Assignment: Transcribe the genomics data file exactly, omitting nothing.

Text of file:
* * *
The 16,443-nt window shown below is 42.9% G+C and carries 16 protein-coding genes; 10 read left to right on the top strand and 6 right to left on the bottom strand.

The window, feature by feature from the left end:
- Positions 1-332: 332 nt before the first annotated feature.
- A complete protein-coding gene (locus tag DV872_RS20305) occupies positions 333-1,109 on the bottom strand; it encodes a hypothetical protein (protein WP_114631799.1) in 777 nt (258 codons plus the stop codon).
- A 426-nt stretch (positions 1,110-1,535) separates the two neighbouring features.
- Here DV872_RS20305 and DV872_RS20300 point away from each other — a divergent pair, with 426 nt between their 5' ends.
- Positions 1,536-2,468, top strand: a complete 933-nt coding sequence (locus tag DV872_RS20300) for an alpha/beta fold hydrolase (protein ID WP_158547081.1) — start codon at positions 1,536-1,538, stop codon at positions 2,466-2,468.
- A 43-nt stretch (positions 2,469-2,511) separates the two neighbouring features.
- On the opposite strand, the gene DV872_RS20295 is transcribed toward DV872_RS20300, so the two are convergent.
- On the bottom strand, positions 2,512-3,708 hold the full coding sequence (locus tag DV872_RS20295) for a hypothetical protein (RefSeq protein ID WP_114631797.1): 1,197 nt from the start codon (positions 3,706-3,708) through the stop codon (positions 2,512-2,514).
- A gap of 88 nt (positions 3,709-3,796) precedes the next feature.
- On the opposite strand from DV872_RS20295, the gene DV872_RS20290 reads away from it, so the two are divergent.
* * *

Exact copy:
The 16,443-nt window shown below is 42.9% G+C and carries 16 protein-coding genes; 10 read left to right on the top strand and 6 right to left on the bottom strand.

The window, feature by feature from the left end:
- Positions 1-332: 332 nt before the first annotated feature.
- A complete protein-coding gene (locus tag DV872_RS20305) occupies positions 333-1,109 on the bottom strand; it encodes a hypothetical protein (protein WP_114631799.1) in 777 nt (258 codons plus the stop codon).
- A 426-nt stretch (positions 1,110-1,535) separates the two neighbouring features.
- Here DV872_RS20305 and DV872_RS20300 point away from each other — a divergent pair, with 426 nt between their 5' ends.
- Positions 1,536-2,468, top strand: a complete 933-nt coding sequence (locus tag DV872_RS20300) for an alpha/beta fold hydrolase (protein ID WP_158547081.1) — start codon at positions 1,536-1,538, stop codon at positions 2,466-2,468.
- A 43-nt stretch (positions 2,469-2,511) separates the two neighbouring features.
- On the opposite strand, the gene DV872_RS20295 is transcribed toward DV872_RS20300, so the two are convergent.
- On the bottom strand, positions 2,512-3,708 hold the full coding sequence (locus tag DV872_RS20295) for a hypothetical protein (RefSeq protein ID WP_114631797.1): 1,197 nt from the start codon (positions 3,706-3,708) through the stop codon (positions 2,512-2,514).
- A gap of 88 nt (positions 3,709-3,796) precedes the next feature.
- On the opposite strand from DV872_RS20295, the gene DV872_RS20290 reads away from it, so the two are divergent.